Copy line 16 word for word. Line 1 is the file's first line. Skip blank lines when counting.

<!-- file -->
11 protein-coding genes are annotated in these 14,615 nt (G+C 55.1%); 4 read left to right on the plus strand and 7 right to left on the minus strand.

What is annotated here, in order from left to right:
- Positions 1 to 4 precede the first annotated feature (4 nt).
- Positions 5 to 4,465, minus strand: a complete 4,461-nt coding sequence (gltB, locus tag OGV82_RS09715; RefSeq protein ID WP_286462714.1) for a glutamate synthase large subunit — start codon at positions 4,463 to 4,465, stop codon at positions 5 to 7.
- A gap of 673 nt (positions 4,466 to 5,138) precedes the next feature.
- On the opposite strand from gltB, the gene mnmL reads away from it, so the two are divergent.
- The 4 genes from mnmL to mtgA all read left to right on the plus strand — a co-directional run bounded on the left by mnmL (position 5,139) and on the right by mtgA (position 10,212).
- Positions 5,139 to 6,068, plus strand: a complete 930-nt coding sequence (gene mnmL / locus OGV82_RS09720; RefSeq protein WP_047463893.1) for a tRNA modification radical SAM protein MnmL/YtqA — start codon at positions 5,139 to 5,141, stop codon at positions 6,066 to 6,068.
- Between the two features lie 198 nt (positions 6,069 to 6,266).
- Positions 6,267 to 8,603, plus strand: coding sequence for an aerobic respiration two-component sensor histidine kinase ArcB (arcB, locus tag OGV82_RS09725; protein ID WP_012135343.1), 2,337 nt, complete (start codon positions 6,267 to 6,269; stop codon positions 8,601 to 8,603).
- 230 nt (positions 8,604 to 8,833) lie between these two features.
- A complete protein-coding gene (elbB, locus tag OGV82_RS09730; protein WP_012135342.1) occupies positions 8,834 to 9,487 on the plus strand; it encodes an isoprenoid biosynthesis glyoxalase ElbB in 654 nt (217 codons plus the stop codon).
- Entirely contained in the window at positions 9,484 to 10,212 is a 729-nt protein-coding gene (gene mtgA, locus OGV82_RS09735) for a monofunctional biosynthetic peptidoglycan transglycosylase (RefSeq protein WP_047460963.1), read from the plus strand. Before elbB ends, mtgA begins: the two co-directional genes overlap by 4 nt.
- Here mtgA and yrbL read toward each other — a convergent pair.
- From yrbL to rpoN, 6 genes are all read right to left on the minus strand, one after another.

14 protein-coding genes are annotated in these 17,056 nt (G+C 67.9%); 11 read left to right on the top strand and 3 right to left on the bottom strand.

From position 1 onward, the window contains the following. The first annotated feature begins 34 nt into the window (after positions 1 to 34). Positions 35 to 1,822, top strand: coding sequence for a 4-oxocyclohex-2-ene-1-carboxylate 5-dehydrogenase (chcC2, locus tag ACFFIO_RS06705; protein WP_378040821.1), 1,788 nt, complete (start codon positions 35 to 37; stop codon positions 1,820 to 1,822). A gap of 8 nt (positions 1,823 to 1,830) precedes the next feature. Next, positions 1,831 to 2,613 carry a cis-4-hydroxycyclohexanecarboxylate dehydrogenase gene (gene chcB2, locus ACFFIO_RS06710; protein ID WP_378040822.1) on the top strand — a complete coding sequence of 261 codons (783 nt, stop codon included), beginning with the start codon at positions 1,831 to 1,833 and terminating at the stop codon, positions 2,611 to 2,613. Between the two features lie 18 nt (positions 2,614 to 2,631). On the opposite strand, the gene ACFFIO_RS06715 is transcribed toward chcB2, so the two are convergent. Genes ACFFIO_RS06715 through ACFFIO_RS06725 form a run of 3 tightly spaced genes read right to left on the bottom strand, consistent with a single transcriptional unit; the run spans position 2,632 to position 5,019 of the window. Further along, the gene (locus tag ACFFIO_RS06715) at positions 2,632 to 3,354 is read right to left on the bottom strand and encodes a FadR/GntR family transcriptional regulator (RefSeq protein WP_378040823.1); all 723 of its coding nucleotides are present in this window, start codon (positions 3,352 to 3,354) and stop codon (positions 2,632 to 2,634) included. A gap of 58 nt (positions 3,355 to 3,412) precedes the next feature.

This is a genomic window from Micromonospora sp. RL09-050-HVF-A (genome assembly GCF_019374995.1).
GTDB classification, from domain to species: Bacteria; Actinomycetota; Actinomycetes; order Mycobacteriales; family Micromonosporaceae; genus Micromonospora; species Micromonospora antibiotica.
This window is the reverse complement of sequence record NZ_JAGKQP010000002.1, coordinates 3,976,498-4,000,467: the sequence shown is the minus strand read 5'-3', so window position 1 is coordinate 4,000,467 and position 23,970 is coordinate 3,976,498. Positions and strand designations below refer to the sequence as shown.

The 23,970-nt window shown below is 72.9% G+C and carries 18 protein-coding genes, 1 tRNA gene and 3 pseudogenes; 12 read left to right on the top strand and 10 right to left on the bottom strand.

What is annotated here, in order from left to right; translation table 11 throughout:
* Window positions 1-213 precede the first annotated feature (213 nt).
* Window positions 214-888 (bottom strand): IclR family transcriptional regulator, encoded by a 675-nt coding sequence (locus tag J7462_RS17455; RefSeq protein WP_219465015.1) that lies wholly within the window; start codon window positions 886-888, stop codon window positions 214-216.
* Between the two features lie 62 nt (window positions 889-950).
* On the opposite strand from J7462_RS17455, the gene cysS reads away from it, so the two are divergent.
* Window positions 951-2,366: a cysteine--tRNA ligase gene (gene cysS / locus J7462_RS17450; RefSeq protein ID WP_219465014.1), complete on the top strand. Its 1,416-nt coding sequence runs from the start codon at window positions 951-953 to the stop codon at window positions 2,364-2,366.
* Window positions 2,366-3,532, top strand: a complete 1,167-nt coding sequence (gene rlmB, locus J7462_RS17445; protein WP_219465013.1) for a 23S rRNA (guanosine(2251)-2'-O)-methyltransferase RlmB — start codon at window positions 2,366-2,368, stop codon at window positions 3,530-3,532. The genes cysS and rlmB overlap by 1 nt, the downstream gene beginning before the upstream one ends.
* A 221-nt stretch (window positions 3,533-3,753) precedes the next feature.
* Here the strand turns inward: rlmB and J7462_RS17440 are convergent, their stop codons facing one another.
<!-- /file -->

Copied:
14 protein-coding genes are annotated in these 17,056 nt (G+C 67.9%); 11 read left to right on the top strand and 3 right to left on the bottom strand.